Multiple GM Campaign

Hey there!



Long time stalker, first time poster. I've recently developed a curiosity for two-GM campaigns, and how they might work. Has anyone ever played or heard of a tabletop game with more than one GM simultaneously?



My search so far has been fruitless and frustrating, so perhaps some of the experts here may have heard of such a thing.



If you have, how did it operate? I imagine that both GMs would be leading different parties, and that while both parties are separate, they would nonetheless be acting in the same shared world, and would perhaps cross paths occasionally. That's just how I envision it, but I'm dying to know if there's already something like what I want out there.



Cheers!

-Machination

Comments

  • Hi Machination!



    Glad you've emerged from the shadows (and my apologies for the time this message spent in the moderation queue--I'll put you in the "John Knows You're Human" group).



    I've run multi-GM games--but in my case, that was 2 GMs at the same table, with the same group, so we could divide responsibilities and keep things flowing smoothly. What you're describing sounds like a tabletop take on a shared persistence world, which is kind of a cool idea. I've not done that, though. I'd be interested in whether anyone else has.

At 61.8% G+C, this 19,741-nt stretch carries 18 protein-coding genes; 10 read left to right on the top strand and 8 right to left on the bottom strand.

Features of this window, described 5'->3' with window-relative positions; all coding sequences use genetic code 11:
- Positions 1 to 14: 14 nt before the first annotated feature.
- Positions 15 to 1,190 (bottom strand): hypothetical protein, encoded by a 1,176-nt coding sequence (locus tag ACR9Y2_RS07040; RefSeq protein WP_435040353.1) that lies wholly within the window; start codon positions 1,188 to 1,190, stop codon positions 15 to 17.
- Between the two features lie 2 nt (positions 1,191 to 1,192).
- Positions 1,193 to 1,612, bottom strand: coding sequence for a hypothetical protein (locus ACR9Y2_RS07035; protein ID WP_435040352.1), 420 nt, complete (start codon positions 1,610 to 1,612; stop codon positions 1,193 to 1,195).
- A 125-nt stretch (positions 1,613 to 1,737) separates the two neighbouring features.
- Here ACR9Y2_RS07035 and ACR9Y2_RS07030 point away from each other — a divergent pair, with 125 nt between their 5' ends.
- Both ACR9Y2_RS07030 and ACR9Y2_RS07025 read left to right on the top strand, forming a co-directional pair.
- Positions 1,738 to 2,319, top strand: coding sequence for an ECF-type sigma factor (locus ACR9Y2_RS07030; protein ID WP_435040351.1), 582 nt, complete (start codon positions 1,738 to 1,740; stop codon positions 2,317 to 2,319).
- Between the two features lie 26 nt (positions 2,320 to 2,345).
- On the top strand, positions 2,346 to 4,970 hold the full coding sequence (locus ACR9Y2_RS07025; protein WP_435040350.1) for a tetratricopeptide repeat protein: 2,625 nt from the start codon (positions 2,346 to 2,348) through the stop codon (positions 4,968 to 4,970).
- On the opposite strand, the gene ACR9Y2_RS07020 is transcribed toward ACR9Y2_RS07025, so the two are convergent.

• Machination,



    I'm currently working on something just like that. It's still in its infancy, but the other GM and I are busily crafting the world and some of its inhabitants. Once we get everything set up, we'll be sure to let you know when we start accepting players.



    In the meantime if you have questions, you can always send me a private message here.



    And of course we'll be using ET as the tabletop to bring everyone together around.
  • My friends John and Terry run a 2 GM game where John handles the "world" (mechanics) and Terry handles the NPCs.
  • Hope I'm not resurrecting a zombie but here goes ...

    I'm a long time gamer and been involved in several 'multiple DM' campaigns. They were long term story arcs in persistant, dynamic worlds. Each player had a 'stable' of characters that could move from group to group as logic dictated, and each GM had their NPC stable. Sometimes NPCs crossed over, but there was a general, unspoken rule "this NPC belongs to this DM, do not fold/spindle/mutilate". It was usually done to 'cross pollinate' knowledge if no other means was available.

    Each DM had their own plots, sometimes they crossed over on to the same turf, sometimes not.

    Honestly, those were some of the funnest campaigns I've been involved in, both DMing and Playing. Oh ... when a DM is not DMing, they are a player, with their own stable of PCs, or sometimes playing from their stable of NPCs. In some cases, the line between NPC and PC became blurred.

    Hope that helps as a short response...
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